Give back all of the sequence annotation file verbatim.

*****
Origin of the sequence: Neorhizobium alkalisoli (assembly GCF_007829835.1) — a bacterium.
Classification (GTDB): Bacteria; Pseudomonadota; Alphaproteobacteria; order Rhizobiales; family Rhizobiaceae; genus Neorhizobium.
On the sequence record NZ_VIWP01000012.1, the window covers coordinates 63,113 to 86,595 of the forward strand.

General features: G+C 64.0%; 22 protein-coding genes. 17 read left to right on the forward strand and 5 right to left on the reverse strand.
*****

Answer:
Origin of the sequence: Neorhizobium alkalisoli (assembly GCF_007829835.1) — a bacterium.
Classification (GTDB): Bacteria; Pseudomonadota; Alphaproteobacteria; order Rhizobiales; family Rhizobiaceae; genus Neorhizobium.
On the sequence record NZ_VIWP01000012.1, the window covers coordinates 63,113 to 86,595 of the forward strand.

General features: G+C 64.0%; 22 protein-coding genes. 17 read left to right on the forward strand and 5 right to left on the reverse strand.